2. Data

Argo float data from January 2003 to August 2011 were analyzed to obtain a Lagrangian subsurface velocity corresponding to the drift of each float at its parking depth. A total of 895 floats entering the 12°S–12°N, 120°E–80°W region were analyzed, with 89% of them being post-2005. At typically 10-day intervals, the floats descend to 2000 m and rise to the surface over about 6 h while measuring temperature and salinity. Satellites determine the position of the floats when they surface. A float typically spends 6–12 h at the surface. Then, it dives again to its parking depth and drifts about 9 days until the cycle is repeated. We used the positions and time of transmissions before and after each dive to compute the subsurface and surface velocities, following Park et al. (2005). Then, each float’s trajectory and the parameters of its dive were visually inspected to eliminate obvious bad values (around 8% of the dives). This dive-by-dive checking, while time consuming, is essential as many apparent inconsistencies were found and removed.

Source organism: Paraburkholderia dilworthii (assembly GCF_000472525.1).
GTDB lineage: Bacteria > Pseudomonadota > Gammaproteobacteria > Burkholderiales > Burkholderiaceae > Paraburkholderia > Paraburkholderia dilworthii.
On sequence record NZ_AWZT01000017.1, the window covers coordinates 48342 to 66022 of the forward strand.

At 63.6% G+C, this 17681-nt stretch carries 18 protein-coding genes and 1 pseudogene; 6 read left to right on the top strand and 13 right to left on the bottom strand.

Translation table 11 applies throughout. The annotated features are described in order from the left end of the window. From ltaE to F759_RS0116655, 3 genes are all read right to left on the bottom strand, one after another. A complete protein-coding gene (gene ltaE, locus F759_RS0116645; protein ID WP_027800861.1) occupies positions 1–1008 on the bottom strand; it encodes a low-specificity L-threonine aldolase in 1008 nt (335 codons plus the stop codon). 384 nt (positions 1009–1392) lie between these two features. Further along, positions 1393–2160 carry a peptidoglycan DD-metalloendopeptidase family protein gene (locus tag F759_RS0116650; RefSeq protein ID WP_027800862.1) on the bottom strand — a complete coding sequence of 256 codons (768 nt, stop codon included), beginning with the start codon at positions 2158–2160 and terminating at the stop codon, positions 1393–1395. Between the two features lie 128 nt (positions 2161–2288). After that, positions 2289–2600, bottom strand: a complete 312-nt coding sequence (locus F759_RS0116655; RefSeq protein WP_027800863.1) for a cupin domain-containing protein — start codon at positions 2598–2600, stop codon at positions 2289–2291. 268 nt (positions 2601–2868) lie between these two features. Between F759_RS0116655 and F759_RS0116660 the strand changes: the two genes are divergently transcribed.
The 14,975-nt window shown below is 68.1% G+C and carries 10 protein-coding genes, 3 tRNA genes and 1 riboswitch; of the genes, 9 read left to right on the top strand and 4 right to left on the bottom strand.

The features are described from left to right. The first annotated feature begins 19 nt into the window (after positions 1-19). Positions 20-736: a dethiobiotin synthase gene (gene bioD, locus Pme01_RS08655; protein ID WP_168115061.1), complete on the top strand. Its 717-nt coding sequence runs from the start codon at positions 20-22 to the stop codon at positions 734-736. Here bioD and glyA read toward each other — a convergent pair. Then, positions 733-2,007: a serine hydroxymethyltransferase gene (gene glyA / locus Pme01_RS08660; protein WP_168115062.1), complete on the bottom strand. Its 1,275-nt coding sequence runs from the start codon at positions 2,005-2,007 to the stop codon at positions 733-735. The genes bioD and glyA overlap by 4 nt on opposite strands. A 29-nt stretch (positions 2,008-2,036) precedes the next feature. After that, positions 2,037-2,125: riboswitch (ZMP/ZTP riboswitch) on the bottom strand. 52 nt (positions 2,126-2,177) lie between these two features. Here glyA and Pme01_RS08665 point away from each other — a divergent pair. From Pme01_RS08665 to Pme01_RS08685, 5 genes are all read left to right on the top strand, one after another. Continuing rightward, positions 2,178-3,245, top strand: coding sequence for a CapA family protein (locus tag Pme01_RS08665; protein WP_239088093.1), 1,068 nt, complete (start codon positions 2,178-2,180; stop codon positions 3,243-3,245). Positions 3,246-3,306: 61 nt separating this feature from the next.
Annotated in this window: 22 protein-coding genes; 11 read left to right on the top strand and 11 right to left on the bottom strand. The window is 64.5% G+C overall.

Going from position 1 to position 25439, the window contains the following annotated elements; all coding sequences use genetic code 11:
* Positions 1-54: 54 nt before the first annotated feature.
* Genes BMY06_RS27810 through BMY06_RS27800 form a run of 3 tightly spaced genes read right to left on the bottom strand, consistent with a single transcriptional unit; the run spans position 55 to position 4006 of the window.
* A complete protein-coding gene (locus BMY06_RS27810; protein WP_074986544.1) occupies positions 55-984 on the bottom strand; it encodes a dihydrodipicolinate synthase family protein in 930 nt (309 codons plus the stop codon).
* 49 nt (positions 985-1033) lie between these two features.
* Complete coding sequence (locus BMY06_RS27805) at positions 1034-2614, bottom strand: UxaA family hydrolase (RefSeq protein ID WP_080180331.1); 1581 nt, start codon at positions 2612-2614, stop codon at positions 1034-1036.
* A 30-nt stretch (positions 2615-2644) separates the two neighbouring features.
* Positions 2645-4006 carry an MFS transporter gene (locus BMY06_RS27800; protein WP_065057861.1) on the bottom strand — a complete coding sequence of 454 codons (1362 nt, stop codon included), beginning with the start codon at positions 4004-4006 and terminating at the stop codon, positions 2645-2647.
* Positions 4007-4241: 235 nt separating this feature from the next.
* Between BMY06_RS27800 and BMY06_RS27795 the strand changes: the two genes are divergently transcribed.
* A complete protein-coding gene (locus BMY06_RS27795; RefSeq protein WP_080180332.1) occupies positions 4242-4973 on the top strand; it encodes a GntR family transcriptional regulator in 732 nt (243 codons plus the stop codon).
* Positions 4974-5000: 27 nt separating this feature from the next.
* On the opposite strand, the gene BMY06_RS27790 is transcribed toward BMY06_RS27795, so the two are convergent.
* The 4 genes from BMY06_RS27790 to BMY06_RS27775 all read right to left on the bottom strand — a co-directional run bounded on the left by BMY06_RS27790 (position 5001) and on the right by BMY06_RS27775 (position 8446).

Most of the floats (73%) have a parking depth around 1000 m (Fig. 1). However, some have deeper or shallower parking depths: 18% drift around 1500-m depth. We considered only the Argo floats drifting at depths between 950 and 1050 m and those drifting between 1450 and 1550 m, and we treated them separately.

Fig. 1.
Fig. 1.

Number of subsurface velocities data in 3° × 1° boxes for (a) floats drifting between 950 and 1050 m and (b) floats drifting between 1450 and 1550 m, for the period January 2003–August 2011.

Citation: Journal of Physical Oceanography 42, 9; 10.1175/JPO-D-11-0206.1

Sources of errors in the subsurface velocity computation were considered. Each float spends some time at the surface before it makes its first transmission and does not actually leave the surface until some time after the last transmission. Therefore, the actual surface drift is larger than would be computed from the positions and time transmitted by the float. If we assume 4 h of unsampled surface drift, the resulting error is relatively small: its median value is estimated at 0.35 cm s−1 and its 90% quantile is 0.9 cm s−1. During its dive, the float also drifts because of subsurface currents encountered between the surface and its deepest position. Computing the geostrophic velocity shear from the Commonwealth Scientific and Industrial Research Organisation (CSIRO) Atlas of the Regional Seas (CARS2009) (Condie and Dunn 2006), we estimated this error and found it also small: its median value is 0.4 cm s−1 and its 90% quantile is 1 cm s−1. We chose not to apply any additional correction to the subsurface velocities, because applying corrections did not change our results significantly and potentially added an unknown source of uncertainty.